The Age of Fable eBook

Thomas Bulfinch
This eBook from the Gutenberg Project consists of approximately 1,207 pages of information about The Age of Fable.

They received divine honors under the name of Dioscuri (sons of Jove).  They were believed to have appeared occasionally in later times, taking part with one side or the other, in hard-fought fields, and were said on such occasions to be mounted on magnificent white steeds.  Thus in the early history of Rome they are said to have assisted the Romans at the battle of Lake Regillus, and after the victory a temple was erected in their honor on the spot where they appeared.

Macaulay, in his “Lays of Ancient Rome,” thus alludes to the legend: 

    “So like they were, no mortal
       Might one from other know;
     White as snow their armor was,
       Their steeds were white as snow. 
     Never on earthly anvil
       Did such rare armor gleam,
     And never did such gallant steeds
       Drink of an earthly stream.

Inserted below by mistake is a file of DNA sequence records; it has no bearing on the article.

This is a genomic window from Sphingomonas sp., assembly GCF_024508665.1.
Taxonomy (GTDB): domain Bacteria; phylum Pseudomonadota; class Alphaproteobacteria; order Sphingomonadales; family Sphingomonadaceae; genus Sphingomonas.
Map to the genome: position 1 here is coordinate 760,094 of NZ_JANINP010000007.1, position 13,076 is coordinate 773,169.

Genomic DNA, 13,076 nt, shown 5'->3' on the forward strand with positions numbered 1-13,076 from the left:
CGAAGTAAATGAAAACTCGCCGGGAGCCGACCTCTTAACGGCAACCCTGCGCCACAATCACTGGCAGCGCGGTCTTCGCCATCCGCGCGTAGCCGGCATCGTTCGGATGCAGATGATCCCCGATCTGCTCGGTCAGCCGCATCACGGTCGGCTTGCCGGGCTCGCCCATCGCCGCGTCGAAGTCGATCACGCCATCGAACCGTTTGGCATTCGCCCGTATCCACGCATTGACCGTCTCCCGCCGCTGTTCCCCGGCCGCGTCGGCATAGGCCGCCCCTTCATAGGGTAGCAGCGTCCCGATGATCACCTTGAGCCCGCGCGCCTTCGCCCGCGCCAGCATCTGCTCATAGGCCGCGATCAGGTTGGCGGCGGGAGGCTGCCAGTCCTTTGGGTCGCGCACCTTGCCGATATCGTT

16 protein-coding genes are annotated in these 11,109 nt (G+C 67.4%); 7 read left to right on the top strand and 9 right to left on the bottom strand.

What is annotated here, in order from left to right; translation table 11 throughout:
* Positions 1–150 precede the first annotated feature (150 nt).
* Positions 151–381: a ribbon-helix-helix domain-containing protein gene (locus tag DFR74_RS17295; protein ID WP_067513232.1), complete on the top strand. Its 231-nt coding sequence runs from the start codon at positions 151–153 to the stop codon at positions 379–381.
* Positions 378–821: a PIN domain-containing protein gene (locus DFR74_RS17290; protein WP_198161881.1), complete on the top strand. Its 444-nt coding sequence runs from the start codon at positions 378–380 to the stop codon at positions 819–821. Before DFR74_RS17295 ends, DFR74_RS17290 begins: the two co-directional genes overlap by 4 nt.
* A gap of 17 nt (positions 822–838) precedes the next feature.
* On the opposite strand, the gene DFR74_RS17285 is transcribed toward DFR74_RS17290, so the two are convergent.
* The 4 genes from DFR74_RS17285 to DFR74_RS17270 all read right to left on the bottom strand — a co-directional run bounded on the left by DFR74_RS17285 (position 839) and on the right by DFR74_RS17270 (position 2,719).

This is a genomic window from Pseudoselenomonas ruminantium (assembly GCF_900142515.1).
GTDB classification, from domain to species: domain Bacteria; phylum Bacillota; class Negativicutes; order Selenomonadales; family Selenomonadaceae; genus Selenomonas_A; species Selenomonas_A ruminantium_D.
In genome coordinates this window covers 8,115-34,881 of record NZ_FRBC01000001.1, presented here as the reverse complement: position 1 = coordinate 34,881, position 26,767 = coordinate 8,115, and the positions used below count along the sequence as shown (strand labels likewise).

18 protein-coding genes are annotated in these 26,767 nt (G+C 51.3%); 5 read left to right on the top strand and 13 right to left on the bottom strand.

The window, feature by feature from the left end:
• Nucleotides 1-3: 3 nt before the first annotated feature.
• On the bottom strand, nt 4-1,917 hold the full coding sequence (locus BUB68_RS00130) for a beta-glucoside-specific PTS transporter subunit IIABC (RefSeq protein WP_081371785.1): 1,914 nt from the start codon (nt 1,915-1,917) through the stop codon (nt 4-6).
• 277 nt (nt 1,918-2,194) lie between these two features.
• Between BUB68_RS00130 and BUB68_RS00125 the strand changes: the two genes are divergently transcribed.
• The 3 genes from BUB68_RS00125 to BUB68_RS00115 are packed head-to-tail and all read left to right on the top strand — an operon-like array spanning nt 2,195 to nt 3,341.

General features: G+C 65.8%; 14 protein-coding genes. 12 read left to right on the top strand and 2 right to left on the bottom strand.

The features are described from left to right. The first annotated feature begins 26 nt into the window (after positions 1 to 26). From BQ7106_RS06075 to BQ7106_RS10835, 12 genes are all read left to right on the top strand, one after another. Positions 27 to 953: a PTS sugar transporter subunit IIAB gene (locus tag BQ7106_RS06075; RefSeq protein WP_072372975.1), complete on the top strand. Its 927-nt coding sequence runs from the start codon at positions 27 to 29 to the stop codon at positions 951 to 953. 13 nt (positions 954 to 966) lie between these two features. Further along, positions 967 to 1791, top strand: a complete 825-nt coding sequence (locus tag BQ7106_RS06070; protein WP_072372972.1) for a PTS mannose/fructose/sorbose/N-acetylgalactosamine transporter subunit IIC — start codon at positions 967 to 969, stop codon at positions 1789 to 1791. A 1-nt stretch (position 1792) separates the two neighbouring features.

“Back comes the chief in triumph
       Who in the hour of fight
     Hath seen the great Twin Brethren
       In harness on his right. 
     Safe comes the ship to haven,
       Through billows and through gales. 
     If once the great Twin Brethren
       Sit shining on the sails.”




Bacchus was the son of Jupiter and Semele.  Juno, to gratify her resentment against Semele, contrived a plan for her destruction.  Assuming the form of Beroe, her aged nurse, she insinuated doubts whether it was indeed Jove himself who came as a lover.  Heaving a sigh, she said, “I hope it will turn out so, but I can’t help being afraid.  People are not always what they pretend to be.  If he is indeed Jove, make him give some proof of it.  Ask him to come arrayed in all his splendors, such as he wears in heaven.  That will put the matter beyond a doubt.”  Semele was persuaded to try the experiment.  She asks a favor, without naming what it is.  Jove gives his promise, and confirms it with the irrevocable oath, attesting the river Styx, terrible to the gods themselves.  Then she made known her request.  The god would have stopped her as she spake, but she was too quick for him.  The words escaped, and he could neither unsay his promise nor her request.  In deep distress he left her and returned to the upper regions.  There he clothed himself in his splendors, not putting on all his terrors, as when he overthrew the giants, but what is known among the gods as his lesser panoply.  Arrayed in this, he entered the chamber of Semele.  Her mortal frame could not endure the splendors of the immortal radiance.  She was consumed to ashes.

Project Gutenberg
The Age of Fable from Project Gutenberg. Public domain.
Follow Us on Facebook